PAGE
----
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Art Talk Live: Yasuo Kuniyoshi’s Last Act

A figure poses in white makeup, a hat, and mask, which slips down and reveals his face, against a multicolored background.
Yasuo Kuniyoshi, Japanese, Last Act, 1949. Casein on paper. Harvard Art Museums/Fogg Museum, Gift of Mr. and Mrs. Stanley Marcus, 1981.210. © Estate of Yasuo Kuniyoshi/Artists Rights Society (ARS), New York.

Gallery Talk


Yasuo Kuniyoshi once proclaimed that “an artist’s drawings are his first words.” Having emigrated from Japan to the United States at the age of 16, Kuniyoshi relied upon drawing as his most expressive medium. Through drawing, he translated the anxiety, disillusionment, and alienation faced by Japanese émigrés in the aftermath of World War II into a uniquely personal and dynamic American modernist style.

Led by:
Elisa Germán, Emily Rauh Pulitzer Curatorial Fellow in Contemporary Drawings, Division of Modern and Contemporary Art

This talk is part of a series inspired by ReFrame, a museum-wide initiative to reimagine the function, role, and future of the university art museum. These talks examine difficult histories, foreground untold stories, and experiment with new approaches to the collections of the Harvard Art Museums, reflecting the concerns of our world today.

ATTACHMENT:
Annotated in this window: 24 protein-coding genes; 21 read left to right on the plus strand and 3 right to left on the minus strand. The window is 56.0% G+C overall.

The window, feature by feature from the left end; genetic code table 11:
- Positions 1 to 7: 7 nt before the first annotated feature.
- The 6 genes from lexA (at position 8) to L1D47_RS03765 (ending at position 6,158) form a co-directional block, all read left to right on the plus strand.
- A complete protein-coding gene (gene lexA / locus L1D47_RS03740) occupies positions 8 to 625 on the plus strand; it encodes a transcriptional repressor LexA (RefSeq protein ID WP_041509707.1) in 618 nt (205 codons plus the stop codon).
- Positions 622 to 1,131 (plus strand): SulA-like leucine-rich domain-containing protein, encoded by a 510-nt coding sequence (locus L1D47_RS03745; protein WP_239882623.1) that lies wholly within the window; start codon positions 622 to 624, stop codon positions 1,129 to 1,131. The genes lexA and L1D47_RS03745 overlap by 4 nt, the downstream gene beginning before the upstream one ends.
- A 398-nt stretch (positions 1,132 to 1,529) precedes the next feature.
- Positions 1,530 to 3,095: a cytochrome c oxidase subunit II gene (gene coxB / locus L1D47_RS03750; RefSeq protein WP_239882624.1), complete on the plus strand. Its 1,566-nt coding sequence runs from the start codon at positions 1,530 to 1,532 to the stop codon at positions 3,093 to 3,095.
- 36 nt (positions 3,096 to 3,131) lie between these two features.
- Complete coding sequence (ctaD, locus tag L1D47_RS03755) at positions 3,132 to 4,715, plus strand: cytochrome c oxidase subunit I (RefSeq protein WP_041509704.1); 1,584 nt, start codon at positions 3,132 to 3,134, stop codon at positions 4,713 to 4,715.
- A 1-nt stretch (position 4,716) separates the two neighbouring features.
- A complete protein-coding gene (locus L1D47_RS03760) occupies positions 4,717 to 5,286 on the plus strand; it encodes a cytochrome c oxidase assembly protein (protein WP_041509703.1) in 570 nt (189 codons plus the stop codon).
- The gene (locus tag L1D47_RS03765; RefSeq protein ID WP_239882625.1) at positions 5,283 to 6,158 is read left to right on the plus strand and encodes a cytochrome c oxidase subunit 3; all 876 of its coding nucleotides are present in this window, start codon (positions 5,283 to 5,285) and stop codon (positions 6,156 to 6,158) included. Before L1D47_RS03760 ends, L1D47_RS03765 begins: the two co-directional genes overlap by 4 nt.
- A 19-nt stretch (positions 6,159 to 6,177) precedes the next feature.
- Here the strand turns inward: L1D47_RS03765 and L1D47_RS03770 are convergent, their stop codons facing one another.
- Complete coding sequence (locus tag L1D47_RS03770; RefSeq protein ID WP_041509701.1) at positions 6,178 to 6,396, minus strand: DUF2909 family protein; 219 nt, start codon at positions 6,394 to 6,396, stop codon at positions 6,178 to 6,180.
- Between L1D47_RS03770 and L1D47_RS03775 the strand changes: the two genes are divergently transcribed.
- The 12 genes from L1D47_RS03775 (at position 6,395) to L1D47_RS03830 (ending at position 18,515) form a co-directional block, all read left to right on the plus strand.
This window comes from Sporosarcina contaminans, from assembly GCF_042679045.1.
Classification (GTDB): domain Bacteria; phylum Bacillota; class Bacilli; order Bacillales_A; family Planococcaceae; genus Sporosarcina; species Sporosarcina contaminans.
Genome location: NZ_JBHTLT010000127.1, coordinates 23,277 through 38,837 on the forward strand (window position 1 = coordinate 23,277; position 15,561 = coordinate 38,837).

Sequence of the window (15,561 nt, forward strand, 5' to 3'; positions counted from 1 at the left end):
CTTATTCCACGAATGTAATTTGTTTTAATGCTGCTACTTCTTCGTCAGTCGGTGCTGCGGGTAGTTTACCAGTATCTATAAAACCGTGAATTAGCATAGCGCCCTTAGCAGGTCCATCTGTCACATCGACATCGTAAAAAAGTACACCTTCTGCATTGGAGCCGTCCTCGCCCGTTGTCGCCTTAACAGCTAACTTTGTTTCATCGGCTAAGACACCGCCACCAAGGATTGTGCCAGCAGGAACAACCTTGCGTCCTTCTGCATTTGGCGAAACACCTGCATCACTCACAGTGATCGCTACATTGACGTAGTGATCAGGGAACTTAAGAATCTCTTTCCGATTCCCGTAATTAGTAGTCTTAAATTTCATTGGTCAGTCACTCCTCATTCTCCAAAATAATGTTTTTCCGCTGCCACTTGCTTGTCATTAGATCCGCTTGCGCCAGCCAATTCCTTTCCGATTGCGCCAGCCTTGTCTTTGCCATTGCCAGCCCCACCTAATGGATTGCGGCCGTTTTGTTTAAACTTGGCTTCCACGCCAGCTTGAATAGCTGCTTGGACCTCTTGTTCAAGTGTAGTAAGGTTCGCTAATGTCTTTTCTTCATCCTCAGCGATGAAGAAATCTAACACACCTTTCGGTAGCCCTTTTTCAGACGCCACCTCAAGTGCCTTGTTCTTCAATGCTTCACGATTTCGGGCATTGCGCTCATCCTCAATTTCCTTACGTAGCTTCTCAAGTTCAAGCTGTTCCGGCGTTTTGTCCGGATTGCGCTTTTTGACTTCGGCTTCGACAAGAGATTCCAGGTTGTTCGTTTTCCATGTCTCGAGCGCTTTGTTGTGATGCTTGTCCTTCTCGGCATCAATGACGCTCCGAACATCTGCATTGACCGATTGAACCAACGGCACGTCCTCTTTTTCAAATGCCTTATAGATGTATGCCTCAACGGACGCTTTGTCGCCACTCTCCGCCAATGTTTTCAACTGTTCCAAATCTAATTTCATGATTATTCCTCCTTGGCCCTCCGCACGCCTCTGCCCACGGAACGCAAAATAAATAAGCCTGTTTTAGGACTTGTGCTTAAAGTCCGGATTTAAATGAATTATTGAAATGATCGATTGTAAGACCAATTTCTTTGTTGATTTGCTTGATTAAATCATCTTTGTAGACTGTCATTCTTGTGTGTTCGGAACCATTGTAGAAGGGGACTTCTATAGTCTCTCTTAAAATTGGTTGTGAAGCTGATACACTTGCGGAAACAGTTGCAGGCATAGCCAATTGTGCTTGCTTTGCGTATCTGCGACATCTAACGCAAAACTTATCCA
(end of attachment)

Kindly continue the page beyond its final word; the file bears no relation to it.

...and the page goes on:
This talk will take place online via Zoom. The event is free and open to all, but registration is required. To register, please complete this online form.

Please read these instructions on how to join a meeting on Zoom. For general questions about Art Talks, email

Art Talks Live are presented via Zoom every other Tuesday at 12:30pm (ET) and offer an up-close look at works from our collections with our team of curators, conservators, fellows, and graduate students.

The Harvard Art Museums are committed to accessibility for all visitors. For anyone requiring accessibility accommodations for our programs, please contact us at at least 48 hours in advance.

The Harvard Art Museums are open to the public. Reservations are available but not required and can be made up to three weeks in advance. Please see the museum visit page for more information.